"Q. (By Mr. Haley): I call your attention, doctor, to the question which appears in this photostatic copy of the application . . . in which the question is asked you: `Has any application ever made by you for life, accident or health insurance been declined?' Answer to each: No, No, No. . . . A. I made application in Kokomo to the Equitable Life of Iowa and at that time I had all the insurance I could carry — A. Just answer `yes' or `no.' A. Yes. Q. You were refused by the Equitable Life of Des Moines, Iowa? A. Yes, sir, at my request. . . . Q. Doctor, would you say you were rejected by more than one company, more than the Equitable Life of Des Moines? A. Not to my knowledge, Mr. Haley. Q. You remember your deposition being taken in this matter, don't you, doctor? A. We have a copy of it there. . . . Q. Starting at line 5: Q. Do you remember making an application to the Great Northern Life Insurance Company in 1916 for a policy of insurance? A. Where are they located? Q. The Great Northern Life Insurance Company of Chicago. A. There are two companies that rejected me, one or two at that time. The Equitable Life of Des Moines . . . Q. You don't recall that? A. No, and I don't remember the Chicago firm, but I do remember the Iowa firm. Q. The Equitable Company of Des Moines, Iowa? A. Yes, sir. Q. Did you so testify? A. Yes, sir. Mr. Haley: That is all."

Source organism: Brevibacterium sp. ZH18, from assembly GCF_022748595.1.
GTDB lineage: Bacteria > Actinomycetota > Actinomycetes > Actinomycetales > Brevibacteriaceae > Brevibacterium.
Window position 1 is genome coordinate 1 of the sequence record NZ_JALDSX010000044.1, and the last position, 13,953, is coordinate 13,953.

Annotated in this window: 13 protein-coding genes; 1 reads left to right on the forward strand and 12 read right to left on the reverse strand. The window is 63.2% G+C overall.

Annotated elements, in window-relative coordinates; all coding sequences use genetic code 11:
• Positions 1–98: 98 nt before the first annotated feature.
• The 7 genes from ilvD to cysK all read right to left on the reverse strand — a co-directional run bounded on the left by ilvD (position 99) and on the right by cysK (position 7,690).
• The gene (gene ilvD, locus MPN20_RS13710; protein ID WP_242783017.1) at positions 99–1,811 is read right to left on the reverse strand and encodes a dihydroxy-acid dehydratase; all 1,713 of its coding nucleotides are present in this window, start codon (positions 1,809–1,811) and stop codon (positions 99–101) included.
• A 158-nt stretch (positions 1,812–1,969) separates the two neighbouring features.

Plaintiff further testified that the company's agent, Mr. Fox, made out the application; that the agent asked him all the questions and the answers were given as recorded, except question (9); that he told the agent "about the time I had been turned down for life insurance and the doctor did it at my request because I was young and had all the insurance I could carry, and I just told the doctor to turn me down. I didn't want to be bothered with insurance agents and I had to explain that to insurance companies ever since. I have been passed physically in several companies and accepted, and I told that to Mr. Fox and he wrote `No, no, no' on there; I told him `yes'"; (Italics ours); that he did not read the application before he signed it; and that he did not discover that question number (9) was so answered until the filing of the answer in this case. He then testified about his injuries and disabilities.